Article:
Titanium Microtubules May Improve Dental Implant Treatment

Dentistry Today


Researchers at the University of Queensland School of Dentistry are developing treatment that would improve dental implant outcomes. The project, “Soft Tissue Insertion into Micro-Tubules on Ti Discs Using Femtosecond Laser Micromachining Subtraction Modification,” has received $15,000 in funding from the Australian Dental Association.

“We are developing a soft-tissue insertion into microtubules, less than 10 µm, with nanotopography wall properties which will be made without using any chemical treatments,” said Dr. Abdalla Ali, a research fellow at the school.

“We aim to fabricate microtubules on titanium (Ti) discs as a subtraction surface modification method using advanced micromachining technology to enhance the bio-interface between the soft-tissue integration and attachment to titanium dental abutments,” said Ali.

“It is expected that strong adhesion strength between the soft tissue and fabricated micro-tubules with rough surface properties will be achieved for the first time in this project,” he said.

This kind of treatment would prevent bacterial growth and biofilm formation around the dental implants once the soft-tissue insertion has occurred and will have the potential to help treat periodontitis, the researchers said.

“Periodontitis leads to the destruction of hard and soft tissues, ultimately leading to a loss of the teeth and their supporting bone structures,” Ali said.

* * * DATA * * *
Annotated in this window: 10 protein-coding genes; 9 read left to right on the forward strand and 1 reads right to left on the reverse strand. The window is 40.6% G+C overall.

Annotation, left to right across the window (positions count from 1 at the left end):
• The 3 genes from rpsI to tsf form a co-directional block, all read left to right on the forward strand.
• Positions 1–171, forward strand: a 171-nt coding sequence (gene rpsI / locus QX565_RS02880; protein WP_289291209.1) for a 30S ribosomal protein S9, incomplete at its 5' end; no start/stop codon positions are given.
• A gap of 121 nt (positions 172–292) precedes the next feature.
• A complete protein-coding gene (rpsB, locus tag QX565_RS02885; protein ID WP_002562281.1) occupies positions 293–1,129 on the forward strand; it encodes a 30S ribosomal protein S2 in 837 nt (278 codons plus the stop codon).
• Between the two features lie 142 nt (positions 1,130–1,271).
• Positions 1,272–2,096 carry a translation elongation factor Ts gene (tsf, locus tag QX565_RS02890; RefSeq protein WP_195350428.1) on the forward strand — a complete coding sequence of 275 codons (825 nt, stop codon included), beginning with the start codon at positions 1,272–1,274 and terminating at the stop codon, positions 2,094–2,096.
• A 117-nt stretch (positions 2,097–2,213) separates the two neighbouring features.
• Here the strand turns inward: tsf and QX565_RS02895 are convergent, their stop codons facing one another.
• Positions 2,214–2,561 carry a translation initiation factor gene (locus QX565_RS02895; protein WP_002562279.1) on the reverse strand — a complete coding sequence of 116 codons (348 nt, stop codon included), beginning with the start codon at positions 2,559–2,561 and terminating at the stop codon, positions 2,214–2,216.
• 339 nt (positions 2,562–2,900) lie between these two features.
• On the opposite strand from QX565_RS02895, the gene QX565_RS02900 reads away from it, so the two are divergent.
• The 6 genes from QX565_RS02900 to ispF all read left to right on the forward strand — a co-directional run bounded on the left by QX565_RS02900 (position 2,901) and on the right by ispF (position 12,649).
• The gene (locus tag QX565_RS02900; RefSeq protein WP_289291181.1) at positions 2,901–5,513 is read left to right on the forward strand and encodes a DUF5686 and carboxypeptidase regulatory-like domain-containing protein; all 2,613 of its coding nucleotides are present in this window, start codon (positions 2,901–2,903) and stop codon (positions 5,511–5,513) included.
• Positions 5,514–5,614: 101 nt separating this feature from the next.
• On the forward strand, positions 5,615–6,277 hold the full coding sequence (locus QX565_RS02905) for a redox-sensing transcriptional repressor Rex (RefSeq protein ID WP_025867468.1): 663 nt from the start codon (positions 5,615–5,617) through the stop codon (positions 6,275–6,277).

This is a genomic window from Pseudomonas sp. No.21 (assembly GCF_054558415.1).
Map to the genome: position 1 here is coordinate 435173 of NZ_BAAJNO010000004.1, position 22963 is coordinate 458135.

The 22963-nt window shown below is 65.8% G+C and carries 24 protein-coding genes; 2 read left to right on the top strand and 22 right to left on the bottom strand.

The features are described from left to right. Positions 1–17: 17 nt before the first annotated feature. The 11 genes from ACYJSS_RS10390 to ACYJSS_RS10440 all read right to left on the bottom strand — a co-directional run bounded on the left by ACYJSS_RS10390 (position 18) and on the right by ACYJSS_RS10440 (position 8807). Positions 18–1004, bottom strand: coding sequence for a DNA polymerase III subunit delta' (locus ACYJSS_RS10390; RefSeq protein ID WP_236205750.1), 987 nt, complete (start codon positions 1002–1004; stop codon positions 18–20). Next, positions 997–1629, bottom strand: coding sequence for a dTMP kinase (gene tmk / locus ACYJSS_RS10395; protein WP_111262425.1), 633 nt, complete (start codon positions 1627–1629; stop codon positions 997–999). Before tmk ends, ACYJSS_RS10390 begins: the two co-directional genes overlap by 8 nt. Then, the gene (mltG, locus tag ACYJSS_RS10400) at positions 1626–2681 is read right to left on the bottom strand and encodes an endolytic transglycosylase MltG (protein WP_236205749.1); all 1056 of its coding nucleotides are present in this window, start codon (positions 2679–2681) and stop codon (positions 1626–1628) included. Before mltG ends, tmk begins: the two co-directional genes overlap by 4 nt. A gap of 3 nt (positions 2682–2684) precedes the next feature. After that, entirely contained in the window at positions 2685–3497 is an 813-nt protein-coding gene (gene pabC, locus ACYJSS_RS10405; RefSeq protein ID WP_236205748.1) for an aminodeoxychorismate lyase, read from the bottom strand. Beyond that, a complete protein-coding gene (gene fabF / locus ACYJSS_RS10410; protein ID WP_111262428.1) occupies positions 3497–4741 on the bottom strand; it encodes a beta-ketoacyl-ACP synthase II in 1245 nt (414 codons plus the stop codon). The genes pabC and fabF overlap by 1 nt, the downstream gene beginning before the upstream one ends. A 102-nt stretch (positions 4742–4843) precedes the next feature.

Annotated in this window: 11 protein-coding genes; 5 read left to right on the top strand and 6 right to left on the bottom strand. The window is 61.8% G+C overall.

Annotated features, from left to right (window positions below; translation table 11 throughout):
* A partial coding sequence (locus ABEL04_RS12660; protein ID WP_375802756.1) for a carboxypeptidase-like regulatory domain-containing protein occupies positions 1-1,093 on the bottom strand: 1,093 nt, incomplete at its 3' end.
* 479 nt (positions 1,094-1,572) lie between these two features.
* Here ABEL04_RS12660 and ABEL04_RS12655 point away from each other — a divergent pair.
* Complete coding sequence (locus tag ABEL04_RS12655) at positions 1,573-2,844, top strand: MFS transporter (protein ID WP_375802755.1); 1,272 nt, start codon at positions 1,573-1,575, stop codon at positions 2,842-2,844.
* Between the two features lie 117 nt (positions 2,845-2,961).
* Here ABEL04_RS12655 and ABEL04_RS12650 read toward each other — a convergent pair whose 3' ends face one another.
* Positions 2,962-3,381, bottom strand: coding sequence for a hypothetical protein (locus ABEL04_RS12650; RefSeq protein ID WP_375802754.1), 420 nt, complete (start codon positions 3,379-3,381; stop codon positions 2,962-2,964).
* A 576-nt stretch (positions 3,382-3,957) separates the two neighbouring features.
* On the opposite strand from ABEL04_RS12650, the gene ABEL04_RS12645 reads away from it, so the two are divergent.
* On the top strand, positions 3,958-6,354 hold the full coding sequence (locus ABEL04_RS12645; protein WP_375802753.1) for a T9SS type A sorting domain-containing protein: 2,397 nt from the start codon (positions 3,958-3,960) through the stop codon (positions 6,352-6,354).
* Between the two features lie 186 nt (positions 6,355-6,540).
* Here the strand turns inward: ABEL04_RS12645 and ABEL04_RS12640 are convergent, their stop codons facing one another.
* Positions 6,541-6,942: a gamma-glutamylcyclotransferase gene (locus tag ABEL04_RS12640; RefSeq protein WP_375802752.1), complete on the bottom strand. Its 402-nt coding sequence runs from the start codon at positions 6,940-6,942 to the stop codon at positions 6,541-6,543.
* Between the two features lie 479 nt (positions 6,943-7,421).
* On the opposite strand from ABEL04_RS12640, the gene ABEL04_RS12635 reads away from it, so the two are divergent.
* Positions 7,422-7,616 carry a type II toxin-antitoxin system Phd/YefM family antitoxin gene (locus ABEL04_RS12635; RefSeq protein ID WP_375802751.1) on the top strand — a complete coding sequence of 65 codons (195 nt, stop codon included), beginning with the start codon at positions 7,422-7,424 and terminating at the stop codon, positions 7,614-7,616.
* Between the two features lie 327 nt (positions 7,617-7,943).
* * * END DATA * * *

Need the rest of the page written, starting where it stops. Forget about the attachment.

“In Australia, periodontal disease is a prevalent condition with almost 23% of people over the age of 15 affected by moderate or severe periodontal disease. Therefore, soft-tissue integration is an essential criterion to gauge restorative success, since osseointegration has become a routine and predictable phenomenon,” Ali said.

“The main complication around dental implants begins with inflammation known as peri-implant mucositis, which may progress to a more advanced and insidious stage, peri-implantitis. The peri-implantitis is an infectious disease that causes inflammation of the gum and bone structure around a Ti implant,” Ali said.

“Chronic inflammation causes bone loss, which leads to a loose Ti implant that can ultimately be fully displaced. The risk of inflammation and peri-implantitis is much higher with Ti implants in comparison with natural teeth, as the soft tissue attachments to the implant are more fragile,” Ali said.

“Micro-tubules with high surface area might be an ideal surface modification method on the dental abutment implants for developing strong soft-tissue insertion into the implants and thereby last for a long-term application,” Ali said.

“Our achievement will open a new dental industry trend towards using this technology for next-generation implants with multifunctional characteristics,” Ali said.

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